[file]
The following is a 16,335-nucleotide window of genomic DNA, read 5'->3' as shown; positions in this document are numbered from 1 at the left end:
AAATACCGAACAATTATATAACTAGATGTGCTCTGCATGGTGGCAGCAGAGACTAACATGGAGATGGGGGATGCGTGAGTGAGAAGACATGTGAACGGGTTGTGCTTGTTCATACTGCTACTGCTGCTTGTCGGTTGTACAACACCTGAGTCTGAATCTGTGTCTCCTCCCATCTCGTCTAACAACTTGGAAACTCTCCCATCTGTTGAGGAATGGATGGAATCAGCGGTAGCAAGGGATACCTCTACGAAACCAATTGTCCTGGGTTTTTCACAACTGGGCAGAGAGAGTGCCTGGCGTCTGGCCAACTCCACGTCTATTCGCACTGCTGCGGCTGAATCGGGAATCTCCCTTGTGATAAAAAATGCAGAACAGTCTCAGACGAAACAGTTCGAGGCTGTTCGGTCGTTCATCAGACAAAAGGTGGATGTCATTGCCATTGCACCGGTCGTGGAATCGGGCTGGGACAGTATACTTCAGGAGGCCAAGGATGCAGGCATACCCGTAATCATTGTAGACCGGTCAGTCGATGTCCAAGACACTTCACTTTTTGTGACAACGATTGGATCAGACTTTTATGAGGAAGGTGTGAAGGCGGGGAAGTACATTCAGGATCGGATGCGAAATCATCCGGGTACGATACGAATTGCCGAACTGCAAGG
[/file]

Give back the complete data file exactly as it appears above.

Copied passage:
The following is a 16,335-nucleotide window of genomic DNA, read 5'->3' as shown; positions in this document are numbered from 1 at the left end:
AAATACCGAACAATTATATAACTAGATGTGCTCTGCATGGTGGCAGCAGAGACTAACATGGAGATGGGGGATGCGTGAGTGAGAAGACATGTGAACGGGTTGTGCTTGTTCATACTGCTACTGCTGCTTGTCGGTTGTACAACACCTGAGTCTGAATCTGTGTCTCCTCCCATCTCGTCTAACAACTTGGAAACTCTCCCATCTGTTGAGGAATGGATGGAATCAGCGGTAGCAAGGGATACCTCTACGAAACCAATTGTCCTGGGTTTTTCACAACTGGGCAGAGAGAGTGCCTGGCGTCTGGCCAACTCCACGTCTATTCGCACTGCTGCGGCTGAATCGGGAATCTCCCTTGTGATAAAAAATGCAGAACAGTCTCAGACGAAACAGTTCGAGGCTGTTCGGTCGTTCATCAGACAAAAGGTGGATGTCATTGCCATTGCACCGGTCGTGGAATCGGGCTGGGACAGTATACTTCAGGAGGCCAAGGATGCAGGCATACCCGTAATCATTGTAGACCGGTCAGTCGATGTCCAAGACACTTCACTTTTTGTGACAACGATTGGATCAGACTTTTATGAGGAAGGTGTGAAGGCGGGGAAGTACATTCAGGATCGGATGCGAAATCATCCGGGTACGATACGAATTGCCGAACTGCAAGG